By Cyril Tuohy
A recent survey of the retirement savings habits of middle-class Americans sums up their approach: “Later, dude.”
A trite phrase, perhaps, but it's always deadly when seen in the light of compound interest. That’s because, as advisors know all too well, for millions of investors later never comes. Even when it does, it’s too late and the magic of compounding is lost.
The funny thing, though, is that middle-class investors appear to know this. Which may explain why a significantly bigger majority of the nonretired middle class, 72 percent, agree that they should have started saving for retirement earlier than they did, according to results from the fifth annual Wells Fargo Middle-Class Retirement study out this week.
That’s an increase of 6 percentage points over last year, and it's a sentiment that appears “fairly uniform” across all of the major subgroups of the 1,001 respondents, said Joe Ready, director of Institutional Retirement and Trust for Wells Fargo.
Ready, in an email to InsuranceNewsNet, said instilling in middle-class investors the importance of putting aside retirement money earlier in life “is a main message we in the industry need to continue to get out there.”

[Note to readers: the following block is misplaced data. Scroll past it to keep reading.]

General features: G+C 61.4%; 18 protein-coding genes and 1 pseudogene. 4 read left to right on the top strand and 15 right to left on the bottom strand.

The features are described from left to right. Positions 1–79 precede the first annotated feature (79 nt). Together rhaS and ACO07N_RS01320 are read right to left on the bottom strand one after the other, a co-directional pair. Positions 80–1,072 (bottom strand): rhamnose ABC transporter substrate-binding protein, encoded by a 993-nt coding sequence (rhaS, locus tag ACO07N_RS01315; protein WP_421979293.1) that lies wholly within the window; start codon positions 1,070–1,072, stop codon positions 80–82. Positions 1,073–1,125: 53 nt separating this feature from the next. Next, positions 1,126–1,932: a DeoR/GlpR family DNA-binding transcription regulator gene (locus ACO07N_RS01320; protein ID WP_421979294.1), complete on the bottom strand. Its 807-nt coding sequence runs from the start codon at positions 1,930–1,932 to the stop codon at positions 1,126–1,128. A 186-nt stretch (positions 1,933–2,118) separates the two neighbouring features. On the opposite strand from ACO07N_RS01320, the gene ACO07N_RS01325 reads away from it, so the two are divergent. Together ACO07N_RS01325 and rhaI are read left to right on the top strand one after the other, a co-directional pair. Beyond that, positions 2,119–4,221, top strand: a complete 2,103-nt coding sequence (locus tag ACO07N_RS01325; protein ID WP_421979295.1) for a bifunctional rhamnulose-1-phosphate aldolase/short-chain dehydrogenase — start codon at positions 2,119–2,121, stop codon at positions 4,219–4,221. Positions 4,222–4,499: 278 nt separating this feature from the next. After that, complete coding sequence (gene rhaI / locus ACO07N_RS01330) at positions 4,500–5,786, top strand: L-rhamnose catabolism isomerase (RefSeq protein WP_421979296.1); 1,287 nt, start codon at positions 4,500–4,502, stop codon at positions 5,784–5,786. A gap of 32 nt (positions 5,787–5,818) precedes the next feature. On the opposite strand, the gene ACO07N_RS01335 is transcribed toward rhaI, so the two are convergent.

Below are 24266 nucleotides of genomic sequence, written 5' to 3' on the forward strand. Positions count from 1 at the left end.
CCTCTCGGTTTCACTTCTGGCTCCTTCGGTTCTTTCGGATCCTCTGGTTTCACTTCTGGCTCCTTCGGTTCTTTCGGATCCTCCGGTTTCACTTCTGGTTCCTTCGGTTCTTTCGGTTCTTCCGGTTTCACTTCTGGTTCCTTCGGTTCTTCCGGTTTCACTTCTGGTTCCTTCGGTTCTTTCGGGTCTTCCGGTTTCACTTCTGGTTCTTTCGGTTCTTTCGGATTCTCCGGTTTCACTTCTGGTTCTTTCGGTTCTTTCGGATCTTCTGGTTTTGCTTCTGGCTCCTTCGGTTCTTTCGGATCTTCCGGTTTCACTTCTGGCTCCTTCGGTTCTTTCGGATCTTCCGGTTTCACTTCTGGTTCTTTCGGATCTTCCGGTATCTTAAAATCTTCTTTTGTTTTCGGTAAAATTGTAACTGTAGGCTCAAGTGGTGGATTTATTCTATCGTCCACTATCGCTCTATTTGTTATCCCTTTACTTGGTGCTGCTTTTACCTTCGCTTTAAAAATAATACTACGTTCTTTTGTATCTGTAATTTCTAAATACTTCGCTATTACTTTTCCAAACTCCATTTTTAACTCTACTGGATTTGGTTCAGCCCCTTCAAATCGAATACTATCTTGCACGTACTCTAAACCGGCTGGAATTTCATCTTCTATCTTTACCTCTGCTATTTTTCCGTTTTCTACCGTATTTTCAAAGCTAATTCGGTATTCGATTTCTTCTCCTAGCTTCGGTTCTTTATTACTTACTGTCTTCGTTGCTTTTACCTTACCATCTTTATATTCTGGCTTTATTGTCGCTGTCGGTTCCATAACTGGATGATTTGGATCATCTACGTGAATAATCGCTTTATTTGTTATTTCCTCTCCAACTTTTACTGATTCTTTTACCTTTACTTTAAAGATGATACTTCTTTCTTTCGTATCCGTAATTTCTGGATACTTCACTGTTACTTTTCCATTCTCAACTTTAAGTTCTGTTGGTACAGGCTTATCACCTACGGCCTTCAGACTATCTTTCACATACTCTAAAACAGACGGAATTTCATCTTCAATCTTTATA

“It’s our job to educate and encourage people — it’s never too late (although the later you start, the harder it gets), you can do it, just get started — and the sooner the better,” he said.
In any event, there’s no excuse for not maximizing workplace retirement plans early, “so that they can see the benefit of time compounding the value of their money,” he said.
Of the respondents surveyed, 68 percent said saving for retirement was “harder than I anticipated.”
More than half of respondents, 55 percent, said they plan to save “later” for retirement in order to catch up, the survey found.
In many cases, of course, that day will never quite arrive. By the time some of these workers are ready to start socking away money, it will be too late, financial advisors warn. Meanwhile, workers will have squandered the one advantage they had: time.
“Saving for retirement isn’t easy,” Ready said. “It requires sacrifice and it’s not something people can put off and hope to achieve later in life. If people in their 20s, 30s or 40s aren’t saving today, they are losing the benefit of time compounding the value of their money.”
Ready also said the survey found that 28 percent of respondents hoped that $100,000 or less would be enough to help them survive in retirement, an increase from 18 percent in last year’s survey.
Cyril Tuohy is a writer based in Pennsylvania. He has covered the financial services industry for more than 15 years. Cyril may be reached at email@example.com.
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